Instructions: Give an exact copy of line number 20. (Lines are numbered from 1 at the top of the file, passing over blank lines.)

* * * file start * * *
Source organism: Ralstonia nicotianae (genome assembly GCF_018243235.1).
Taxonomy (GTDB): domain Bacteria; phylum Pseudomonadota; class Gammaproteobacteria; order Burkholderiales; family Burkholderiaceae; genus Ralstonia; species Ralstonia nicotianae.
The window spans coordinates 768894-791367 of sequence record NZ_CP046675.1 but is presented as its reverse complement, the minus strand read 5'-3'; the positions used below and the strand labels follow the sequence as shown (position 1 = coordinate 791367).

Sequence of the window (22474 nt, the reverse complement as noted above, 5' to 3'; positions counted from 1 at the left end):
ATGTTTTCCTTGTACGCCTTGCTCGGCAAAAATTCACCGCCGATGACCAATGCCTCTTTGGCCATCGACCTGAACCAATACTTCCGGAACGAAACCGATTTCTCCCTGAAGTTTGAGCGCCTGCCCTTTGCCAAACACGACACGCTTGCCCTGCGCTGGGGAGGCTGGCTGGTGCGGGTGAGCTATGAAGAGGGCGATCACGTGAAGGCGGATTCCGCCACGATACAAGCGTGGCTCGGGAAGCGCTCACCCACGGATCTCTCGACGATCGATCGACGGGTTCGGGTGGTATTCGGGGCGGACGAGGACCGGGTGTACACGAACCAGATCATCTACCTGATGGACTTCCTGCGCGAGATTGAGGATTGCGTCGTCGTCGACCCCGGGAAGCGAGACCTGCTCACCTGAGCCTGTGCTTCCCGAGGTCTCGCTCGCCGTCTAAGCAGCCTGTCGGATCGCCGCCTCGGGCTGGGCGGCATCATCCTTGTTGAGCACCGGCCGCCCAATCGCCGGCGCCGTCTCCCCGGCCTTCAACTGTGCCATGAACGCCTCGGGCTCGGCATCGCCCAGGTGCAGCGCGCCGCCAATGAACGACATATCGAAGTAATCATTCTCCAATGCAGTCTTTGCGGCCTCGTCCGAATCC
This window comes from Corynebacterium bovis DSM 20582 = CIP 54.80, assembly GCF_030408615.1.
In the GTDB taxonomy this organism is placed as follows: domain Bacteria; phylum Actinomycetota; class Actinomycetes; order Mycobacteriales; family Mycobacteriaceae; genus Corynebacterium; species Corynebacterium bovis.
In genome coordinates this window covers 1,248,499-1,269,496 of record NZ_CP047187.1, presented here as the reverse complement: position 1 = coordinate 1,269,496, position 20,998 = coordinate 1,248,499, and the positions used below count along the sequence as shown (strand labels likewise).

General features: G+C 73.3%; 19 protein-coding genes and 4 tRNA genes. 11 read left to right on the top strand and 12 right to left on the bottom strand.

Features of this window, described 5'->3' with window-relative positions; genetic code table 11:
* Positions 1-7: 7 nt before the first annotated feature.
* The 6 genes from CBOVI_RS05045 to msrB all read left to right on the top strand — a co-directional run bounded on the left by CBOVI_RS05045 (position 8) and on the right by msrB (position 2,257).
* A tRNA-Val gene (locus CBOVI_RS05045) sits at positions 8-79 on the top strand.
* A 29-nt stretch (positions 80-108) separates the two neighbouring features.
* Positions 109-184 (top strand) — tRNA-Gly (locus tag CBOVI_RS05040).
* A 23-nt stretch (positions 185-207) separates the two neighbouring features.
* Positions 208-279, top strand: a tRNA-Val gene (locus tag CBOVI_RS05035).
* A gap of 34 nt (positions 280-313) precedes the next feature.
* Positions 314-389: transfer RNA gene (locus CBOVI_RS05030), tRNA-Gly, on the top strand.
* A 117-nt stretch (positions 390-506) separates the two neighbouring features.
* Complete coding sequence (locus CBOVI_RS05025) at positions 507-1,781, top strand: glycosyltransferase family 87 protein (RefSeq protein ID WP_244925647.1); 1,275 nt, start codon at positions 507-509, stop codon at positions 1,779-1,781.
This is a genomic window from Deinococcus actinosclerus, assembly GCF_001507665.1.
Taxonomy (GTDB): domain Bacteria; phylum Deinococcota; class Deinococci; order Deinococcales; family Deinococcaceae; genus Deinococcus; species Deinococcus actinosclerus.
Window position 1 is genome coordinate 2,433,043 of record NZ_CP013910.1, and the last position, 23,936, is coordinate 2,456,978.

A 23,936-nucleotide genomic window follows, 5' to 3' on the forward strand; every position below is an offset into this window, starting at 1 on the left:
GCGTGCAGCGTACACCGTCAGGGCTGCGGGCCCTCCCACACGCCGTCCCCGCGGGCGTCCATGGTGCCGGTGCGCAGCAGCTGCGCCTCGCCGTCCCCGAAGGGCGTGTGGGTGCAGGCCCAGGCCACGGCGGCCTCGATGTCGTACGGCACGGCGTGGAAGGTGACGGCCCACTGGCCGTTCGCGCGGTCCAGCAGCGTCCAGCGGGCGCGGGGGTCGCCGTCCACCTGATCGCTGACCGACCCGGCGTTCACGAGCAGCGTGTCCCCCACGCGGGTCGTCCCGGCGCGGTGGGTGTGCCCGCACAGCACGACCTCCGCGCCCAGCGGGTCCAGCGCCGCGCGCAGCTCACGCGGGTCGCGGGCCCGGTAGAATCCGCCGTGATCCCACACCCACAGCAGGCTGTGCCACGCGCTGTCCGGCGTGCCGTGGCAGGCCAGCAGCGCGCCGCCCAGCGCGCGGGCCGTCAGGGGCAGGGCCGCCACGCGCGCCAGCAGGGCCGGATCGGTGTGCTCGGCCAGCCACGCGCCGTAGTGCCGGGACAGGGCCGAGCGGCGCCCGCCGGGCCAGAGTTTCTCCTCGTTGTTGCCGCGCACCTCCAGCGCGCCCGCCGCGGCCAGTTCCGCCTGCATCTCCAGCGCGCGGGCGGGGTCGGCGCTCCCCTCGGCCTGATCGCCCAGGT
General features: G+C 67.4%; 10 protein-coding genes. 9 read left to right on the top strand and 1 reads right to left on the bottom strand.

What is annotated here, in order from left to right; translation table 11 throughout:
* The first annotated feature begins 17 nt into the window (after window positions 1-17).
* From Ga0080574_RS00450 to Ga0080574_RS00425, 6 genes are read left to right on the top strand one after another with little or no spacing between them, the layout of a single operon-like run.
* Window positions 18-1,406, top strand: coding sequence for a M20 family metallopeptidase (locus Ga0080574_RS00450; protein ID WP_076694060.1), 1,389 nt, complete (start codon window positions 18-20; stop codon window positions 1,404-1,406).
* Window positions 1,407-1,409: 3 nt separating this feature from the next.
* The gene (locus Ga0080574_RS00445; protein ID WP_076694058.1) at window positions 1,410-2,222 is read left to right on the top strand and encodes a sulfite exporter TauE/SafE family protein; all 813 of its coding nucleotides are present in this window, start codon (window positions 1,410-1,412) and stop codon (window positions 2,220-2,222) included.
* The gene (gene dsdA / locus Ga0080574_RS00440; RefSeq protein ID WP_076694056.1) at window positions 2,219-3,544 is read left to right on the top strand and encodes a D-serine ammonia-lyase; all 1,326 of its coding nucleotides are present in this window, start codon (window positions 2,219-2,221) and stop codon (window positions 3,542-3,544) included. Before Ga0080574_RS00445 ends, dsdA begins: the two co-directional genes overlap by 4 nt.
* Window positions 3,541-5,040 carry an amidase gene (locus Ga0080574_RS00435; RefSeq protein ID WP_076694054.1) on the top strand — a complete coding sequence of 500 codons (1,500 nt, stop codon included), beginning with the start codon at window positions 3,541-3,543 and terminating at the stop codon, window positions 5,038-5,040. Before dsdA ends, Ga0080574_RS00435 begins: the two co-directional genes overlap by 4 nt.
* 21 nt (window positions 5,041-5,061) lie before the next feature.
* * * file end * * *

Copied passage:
* A 117-nt stretch (positions 390-506) separates the two neighbouring features.